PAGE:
Ratatouille - Visual Hollywood

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Ratatouille - Visual Hollywood

Everything you need to

know about

Ratatouille

"It is a wonderful story about

following your passions

when all the world is against

you."

— Producer John Lasseter

This presentation by

David Bruce

visualhollywood.com


SHORT SYNOPSIS

Movies Contain the

Essence of Being Human

The film’s protagonist is a rat named Remy who dares to dream

the impossible dream of becoming a gourmet chef in a five-star

French restaurant. Together with a down-and-out garbage boy

named Linguini, the pair carves their own imaginative path to

becoming the greatest chef in Paris.


KEY ACTORS

The Cinematic Arts Have the

Power to Transform

LINGUINI

Voiced by Lou Romano

COLETTE

Voiced by Janeane Garofalo

REMY

Voiced by Patton Oswalt

SKINNER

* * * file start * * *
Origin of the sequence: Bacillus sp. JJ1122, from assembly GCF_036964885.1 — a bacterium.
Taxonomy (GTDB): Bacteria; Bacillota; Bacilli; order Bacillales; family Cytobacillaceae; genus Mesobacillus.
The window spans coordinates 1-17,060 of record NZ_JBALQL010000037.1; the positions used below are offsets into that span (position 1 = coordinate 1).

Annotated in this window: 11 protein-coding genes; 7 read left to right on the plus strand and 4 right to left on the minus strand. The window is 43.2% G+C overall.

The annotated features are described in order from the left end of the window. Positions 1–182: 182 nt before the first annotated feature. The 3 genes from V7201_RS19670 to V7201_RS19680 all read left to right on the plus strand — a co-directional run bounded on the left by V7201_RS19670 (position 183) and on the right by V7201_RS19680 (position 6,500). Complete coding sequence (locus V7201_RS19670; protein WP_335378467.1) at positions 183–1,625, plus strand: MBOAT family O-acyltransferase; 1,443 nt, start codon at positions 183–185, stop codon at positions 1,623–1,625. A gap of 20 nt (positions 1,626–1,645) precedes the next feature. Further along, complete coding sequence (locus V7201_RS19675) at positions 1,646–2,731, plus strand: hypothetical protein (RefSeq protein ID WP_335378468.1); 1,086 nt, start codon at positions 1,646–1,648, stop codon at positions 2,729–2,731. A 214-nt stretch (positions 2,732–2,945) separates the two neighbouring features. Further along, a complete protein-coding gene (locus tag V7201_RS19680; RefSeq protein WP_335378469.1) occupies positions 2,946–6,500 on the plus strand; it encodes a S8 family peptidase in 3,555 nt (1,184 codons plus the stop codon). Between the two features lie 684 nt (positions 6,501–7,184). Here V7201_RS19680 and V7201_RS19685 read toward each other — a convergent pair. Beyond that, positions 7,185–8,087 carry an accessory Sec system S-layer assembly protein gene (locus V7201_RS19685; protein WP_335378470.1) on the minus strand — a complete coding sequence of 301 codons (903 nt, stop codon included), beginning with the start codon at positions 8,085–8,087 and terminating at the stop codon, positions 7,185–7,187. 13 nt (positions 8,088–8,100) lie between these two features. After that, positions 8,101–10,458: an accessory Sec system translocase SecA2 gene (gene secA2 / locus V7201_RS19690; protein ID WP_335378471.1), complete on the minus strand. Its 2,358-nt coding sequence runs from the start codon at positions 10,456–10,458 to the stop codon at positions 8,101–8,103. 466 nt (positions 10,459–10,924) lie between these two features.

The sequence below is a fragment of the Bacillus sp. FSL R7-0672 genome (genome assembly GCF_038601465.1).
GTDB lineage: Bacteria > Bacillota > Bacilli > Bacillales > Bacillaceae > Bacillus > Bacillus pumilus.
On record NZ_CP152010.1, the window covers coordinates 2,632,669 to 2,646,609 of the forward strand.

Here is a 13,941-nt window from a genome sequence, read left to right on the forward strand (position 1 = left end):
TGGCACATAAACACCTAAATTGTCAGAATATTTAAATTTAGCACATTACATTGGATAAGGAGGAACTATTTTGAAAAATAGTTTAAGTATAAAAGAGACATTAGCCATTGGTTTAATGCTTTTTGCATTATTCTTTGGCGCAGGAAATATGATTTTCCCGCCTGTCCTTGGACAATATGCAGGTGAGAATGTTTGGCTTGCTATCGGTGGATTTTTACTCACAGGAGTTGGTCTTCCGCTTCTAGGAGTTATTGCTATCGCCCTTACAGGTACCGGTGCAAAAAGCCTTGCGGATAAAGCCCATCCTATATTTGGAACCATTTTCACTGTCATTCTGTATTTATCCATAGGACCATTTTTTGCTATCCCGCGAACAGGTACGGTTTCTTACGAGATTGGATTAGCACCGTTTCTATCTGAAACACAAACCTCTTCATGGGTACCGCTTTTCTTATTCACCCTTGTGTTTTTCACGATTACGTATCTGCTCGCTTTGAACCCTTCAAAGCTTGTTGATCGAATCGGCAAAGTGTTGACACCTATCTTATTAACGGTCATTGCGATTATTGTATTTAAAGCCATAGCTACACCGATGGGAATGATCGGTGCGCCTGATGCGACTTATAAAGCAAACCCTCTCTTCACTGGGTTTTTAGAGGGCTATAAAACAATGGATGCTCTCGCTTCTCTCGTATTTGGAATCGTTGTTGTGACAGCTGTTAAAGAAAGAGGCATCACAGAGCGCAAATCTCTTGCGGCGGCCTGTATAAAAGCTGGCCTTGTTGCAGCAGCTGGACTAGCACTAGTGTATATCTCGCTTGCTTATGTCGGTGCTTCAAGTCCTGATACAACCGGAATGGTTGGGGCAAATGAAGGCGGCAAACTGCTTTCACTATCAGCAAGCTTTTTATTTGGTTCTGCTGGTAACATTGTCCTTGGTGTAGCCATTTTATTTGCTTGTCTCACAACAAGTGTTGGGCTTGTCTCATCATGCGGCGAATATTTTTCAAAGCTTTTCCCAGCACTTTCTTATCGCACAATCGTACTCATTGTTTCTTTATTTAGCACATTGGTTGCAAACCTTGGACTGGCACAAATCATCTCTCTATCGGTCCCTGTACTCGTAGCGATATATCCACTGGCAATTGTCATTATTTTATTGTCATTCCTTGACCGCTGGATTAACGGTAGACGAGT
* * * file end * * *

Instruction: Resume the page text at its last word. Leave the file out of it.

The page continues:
- Voiced by Ian Holm


KEY TALENT

BRAD BIRD

(Screenwriter

Director)

Our Artists Are

Our Liberators

He is the director and writer of the ―The

Incredibles,‖ --about a family of super heroes

forced to go undercover and adopt civilian

identities.

Prior to joining Pixar, Bird wrote and directed

the critically acclaimed 1999 animated

feature, ―The Iron Giant.‖

Bird began his first animated film at the age

of 11, and finished it nearly three years later.

The film brought him to the attention of Walt

Disney Studios where, at age 14, he was

mentored by Milt Kahl, one of a distinguished

group of Disney’s legendary animators

known as the ―Nine Old Men.‖ Bird eventually

worked as an animator at Disney and other

studios.


ARTIST HIGHLIGHT

JOHN LASSETER

(Executive Producer)

JOHN is chief creative officer of Walt

Disney and Pixar Animation Studios and

principal creative advisor, Walt Disney

Imagineering. He is a two-time Academy

Award®-winning director and oversees all

Pixar and Disney animated films and

associated projects. Lasseter directed the

groundbreaking and critically acclaimed